Tennessee law holds that an insurance contract must be construed as a whole, English v. Virginia Surety Co., 196 Tenn. 426, 268 S.W.2d 338 (1954), and specifically directs that "the insuring clause and exceptions thereto should not be considered separately, but as parts of a whole...." White v. State Farm Mut. Auto Ins. Co., 59 Tenn.App. 707, 443 S.W.2d 661, 666 (1979). Further, under Tennessee law, exclusionary clauses are to be strictly construed against the insurer. Palmer v. State Farm Mut. Auto Ins. Co., 614 S.W.2d 788 (Tenn.1981). Guided by these rules of construction, we do not believe that the risk that service, labor or materials liens would arise because of underfunding on the project, was a risk excluded from coverage as a risk which American "suffered, assumed or agreed to."

The magistrate appears to have assumed that, but for the exclusionary clause, losses due to service, labor, or materials liens would have been covered by the policy. Accordingly, he construed only the exclusionary clause and applied the rule that a claimant has the initial burden of proving that he comes within the insuring terms of an insurance policy and conversely, the insurer carries the burden if it claims that one of the policy exclusions prevents recovery. Farmers Bank & Trust Co. v. Transamerica Ins. Co., 674 F.2d 548 (6th Cir.1982). Tennessee law, however, forbids a construction of the exclusionary clause in isolation from the rest of the contract.

A review of the insuring clause reveals that the parties insured against the possibility that under Tennessee law liens for service, labor and materials, although recorded after American's lien, could become senior to American's lien by relating back to the time that the construction project commenced. That clause expressly insures against "[a]ny statutory liens for labor or materials which ... hereafter may gain priority over [American's lien]." (Emphasis added). True, that clause excepts from its coverage "any such lien arising from an improvement on the land contracted for and commenced...

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47 practice notes
  • Murnan v. Stewart Title Guar. Co., No. 1:08cv2.
    • United States
    • United States District Courts. 4th Circuit. United States District Court (Eastern District of Virginia)
    • October 30, 2008
    ...with `permit,' which implies the power to prohibit or prevent the claim from arising." Am. Sav. & Loan Ass'n v. Lawyers Title Ins. Corp., 793 F.2d 780, 784 (6th Cir.1986) (quoting First Nat. Bank & Trust Co. v. N.Y. Title Ins. Co., 171 Misc. 854, 12 N.Y.S.2d 703, 709 (Sup.Ct.1939); Ariz. Ti......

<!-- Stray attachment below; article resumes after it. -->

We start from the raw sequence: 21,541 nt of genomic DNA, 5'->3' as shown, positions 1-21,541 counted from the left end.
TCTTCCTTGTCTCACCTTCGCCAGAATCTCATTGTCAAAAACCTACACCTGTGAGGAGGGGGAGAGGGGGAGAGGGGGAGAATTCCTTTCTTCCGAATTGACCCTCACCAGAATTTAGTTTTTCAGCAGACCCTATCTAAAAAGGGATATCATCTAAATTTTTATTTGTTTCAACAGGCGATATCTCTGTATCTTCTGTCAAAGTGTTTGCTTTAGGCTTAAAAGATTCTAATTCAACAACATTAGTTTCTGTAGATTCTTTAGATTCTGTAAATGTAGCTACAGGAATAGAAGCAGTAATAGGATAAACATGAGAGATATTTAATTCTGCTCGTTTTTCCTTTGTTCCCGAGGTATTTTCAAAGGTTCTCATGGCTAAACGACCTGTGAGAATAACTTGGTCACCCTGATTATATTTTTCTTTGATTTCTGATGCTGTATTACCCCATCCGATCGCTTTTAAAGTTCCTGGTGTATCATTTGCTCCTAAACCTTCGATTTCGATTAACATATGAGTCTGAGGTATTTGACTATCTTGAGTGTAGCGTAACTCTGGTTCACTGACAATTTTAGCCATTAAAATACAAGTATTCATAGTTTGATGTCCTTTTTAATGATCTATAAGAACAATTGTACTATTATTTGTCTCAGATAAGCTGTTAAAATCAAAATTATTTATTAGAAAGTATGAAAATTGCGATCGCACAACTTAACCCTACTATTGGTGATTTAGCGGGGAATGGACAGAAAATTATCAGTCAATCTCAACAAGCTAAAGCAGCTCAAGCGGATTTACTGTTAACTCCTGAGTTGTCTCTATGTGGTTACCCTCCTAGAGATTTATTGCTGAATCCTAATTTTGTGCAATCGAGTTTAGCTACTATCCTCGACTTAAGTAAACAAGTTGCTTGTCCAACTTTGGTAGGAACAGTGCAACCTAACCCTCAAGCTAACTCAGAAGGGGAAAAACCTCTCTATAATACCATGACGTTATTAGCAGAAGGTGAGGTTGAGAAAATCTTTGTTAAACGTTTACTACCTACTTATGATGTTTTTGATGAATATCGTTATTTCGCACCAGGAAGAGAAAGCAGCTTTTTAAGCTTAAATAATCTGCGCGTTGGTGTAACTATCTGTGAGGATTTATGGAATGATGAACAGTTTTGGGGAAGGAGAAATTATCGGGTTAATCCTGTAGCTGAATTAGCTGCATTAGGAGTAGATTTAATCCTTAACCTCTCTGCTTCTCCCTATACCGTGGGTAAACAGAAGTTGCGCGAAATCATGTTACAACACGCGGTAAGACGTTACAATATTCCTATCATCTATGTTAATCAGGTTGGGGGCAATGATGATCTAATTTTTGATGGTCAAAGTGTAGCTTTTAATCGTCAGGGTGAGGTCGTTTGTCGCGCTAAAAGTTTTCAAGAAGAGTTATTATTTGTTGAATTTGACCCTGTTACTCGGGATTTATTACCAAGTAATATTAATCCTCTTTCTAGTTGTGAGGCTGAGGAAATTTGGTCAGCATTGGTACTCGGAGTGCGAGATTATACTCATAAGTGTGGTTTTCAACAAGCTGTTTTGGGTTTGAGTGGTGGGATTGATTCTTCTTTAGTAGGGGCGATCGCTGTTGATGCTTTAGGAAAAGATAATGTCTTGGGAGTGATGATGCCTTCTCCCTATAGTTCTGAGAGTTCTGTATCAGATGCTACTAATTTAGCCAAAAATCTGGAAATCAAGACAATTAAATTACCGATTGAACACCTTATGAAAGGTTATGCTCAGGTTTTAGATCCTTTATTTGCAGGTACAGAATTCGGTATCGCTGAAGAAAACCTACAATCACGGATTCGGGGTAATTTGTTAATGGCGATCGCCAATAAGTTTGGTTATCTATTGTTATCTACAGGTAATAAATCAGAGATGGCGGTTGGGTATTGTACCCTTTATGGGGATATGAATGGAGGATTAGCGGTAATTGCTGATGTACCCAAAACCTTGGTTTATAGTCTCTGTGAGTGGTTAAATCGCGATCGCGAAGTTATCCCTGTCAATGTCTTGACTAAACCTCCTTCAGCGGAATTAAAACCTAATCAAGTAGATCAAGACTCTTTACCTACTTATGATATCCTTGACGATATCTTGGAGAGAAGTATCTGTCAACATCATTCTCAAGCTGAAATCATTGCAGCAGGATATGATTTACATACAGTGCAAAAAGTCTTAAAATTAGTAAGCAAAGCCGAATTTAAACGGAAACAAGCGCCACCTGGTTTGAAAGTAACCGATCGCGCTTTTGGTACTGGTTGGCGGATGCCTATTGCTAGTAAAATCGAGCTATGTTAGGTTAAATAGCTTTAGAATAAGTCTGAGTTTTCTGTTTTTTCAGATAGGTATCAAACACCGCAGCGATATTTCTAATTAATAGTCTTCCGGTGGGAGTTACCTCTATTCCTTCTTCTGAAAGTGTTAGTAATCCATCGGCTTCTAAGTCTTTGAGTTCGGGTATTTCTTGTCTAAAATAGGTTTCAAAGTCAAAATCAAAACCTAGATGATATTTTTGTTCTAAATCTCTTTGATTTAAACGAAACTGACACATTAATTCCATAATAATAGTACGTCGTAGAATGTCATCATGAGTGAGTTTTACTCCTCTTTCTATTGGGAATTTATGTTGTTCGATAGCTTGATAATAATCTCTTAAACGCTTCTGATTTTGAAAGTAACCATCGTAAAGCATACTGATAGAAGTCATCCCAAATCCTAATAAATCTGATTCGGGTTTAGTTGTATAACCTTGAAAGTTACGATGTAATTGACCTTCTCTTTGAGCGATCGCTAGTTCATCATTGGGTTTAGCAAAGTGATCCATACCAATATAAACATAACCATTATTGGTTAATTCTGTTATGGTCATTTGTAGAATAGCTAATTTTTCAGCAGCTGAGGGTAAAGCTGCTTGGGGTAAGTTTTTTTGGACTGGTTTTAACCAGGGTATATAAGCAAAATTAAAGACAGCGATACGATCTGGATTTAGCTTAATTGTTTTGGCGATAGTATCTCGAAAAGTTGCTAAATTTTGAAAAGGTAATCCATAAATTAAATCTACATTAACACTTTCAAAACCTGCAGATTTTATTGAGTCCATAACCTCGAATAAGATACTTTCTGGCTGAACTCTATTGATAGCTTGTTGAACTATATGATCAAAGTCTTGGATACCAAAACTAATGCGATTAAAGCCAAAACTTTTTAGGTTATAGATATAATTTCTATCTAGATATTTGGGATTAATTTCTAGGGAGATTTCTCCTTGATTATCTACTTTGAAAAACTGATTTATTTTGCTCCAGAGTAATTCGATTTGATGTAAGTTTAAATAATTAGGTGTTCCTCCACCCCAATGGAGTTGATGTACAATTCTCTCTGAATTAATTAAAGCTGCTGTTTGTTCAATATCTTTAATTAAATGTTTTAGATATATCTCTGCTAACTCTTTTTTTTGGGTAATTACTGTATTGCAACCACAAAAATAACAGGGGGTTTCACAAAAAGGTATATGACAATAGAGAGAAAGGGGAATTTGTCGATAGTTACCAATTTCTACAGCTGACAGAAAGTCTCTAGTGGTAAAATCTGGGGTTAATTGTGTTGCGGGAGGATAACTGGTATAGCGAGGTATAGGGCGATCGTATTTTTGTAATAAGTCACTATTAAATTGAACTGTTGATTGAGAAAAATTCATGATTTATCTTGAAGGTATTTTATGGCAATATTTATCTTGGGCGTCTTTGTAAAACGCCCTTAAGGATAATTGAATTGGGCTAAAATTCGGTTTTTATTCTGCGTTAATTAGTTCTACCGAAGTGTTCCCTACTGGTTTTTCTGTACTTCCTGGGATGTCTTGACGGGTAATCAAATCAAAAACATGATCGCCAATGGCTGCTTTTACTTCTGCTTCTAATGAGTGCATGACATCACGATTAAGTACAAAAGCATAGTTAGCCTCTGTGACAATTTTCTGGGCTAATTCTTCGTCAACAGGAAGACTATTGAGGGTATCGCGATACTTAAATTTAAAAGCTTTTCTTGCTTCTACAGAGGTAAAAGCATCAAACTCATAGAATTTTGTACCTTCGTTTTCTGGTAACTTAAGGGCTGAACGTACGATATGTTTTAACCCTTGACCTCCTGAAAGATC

• National Credit Union Admin. v. TICOR TITLE INS., Civ. A. No. 92-10753-PBS.
    • United States
    • United States District Courts. 1st Circuit. United States District Courts. 1st Circuit. District of Massachusetts
    • January 10, 1995
    ...As with the other terms, this exception implies some degree of intent. American Savings and Loan Assn. v. Lawyers Title Insurance Corp., 793 F.2d 780, 784 (6th Cir.1986) (citations omitted). The insurer will generally only escape liability under this exclusion if the encumbrance resulted fr......
  • Sec. Title Guarantee Corp. of Balt. v. 915 Decatur ST NW, LLC, Civil Action No. 18-1128 (CKK)
    • United States
    • United States District Courts. United States District Court (Columbia)
    • December 11, 2019
    ...by the created or agreed to exclusions in title insurance policies. See, e.g. , Am. Sav. & Loan Ass'n v. Lawyers Title Ins. Corp. , 793 F.2d 780, 784 (6th Cir. 1986) ("The term ‘created’ has generally been construed to require a conscious, deliberate and sometimes affirmative act intended t......
  • Walsh Sec., Inc. v. Cristo Prop. Mgmt., Ltd., Civ. No. 97–3496 (DRD).
    • United States
    • United States District Courts. 3th Circuit. United States District Courts. 3th Circuit. District of New Jersey
    • April 17, 2012
    ...or “agreed to.” However, in the oft-cited case of [858 F.Supp.2d 422]American Savings and Loan Ass'n v. Lawyers Title Ins. Corp., 793 F.2d 780 (6th Cir.1986), the Sixth Circuit defined “assumed” as “requir[ing] knowledge of the specific [ ] defect,” and explained that “agreed to carries con......
  • Request a trial to view additional results
47 cases
  • Murnan v. Stewart Title Guar. Co., No. 1:08cv2.
    • United States
    • United States District Courts. 4th Circuit. United States District Court (Eastern District of Virginia)
    • October 30, 2008
    ...with `permit,' which implies the power to prohibit or prevent the claim from arising." Am. Sav. & Loan Ass'n v. Lawyers Title Ins. Corp., 793 F.2d 780, 784 (6th Cir.1986) (quoting First Nat. Bank & Trust Co. v. N.Y. Title Ins. Co., 171 Misc. 854, 12 N.Y.S.2d 703, 709 (Sup.Ct.1939); Ariz. Ti......
  • National Credit Union Admin. v. TICOR TITLE INS., Civ. A. No. 92-10753-PBS.
    • United States
    • United States District Courts. 1st Circuit. United States District Courts. 1st Circuit. District of Massachusetts
    • January 10, 1995
    ...As with the other terms, this exception implies some degree of intent. American Savings and Loan Assn. v. Lawyers Title Insurance Corp., 793 F.2d 780, 784 (6th Cir.1986) (citations omitted). The insurer will generally only escape liability under this exclusion if the encumbrance resulted fr......
  • Sec. Title Guarantee Corp. of Balt. v. 915 Decatur ST NW, LLC, Civil Action No. 18-1128 (CKK)
    • United States
    • United States District Courts. United States District Court (Columbia)
    • December 11, 2019
    ...by the created or agreed to exclusions in title insurance policies. See, e.g. , Am. Sav. & Loan Ass'n v. Lawyers Title Ins. Corp. , 793 F.2d 780, 784 (6th Cir. 1986) ("The term ‘created’ has generally been construed to require a conscious, deliberate and sometimes affirmative act intended t......
  • Walsh Sec., Inc. v. Cristo Prop. Mgmt., Ltd., Civ. No. 97–3496 (DRD).
    • United States
    • United States District Courts. 3th Circuit. United States District Courts. 3th Circuit. District of New Jersey
    • April 17, 2012
    ...or “agreed to.” However, in the oft-cited case of [858 F.Supp.2d 422]American Savings and Loan Ass'n v. Lawyers Title Ins. Corp., 793 F.2d 780 (6th Cir.1986), the Sixth Circuit defined “assumed” as “requir[ing] knowledge of the specific [ ] defect,” and explained that “agreed to carries con......
  • Request a trial to view additional results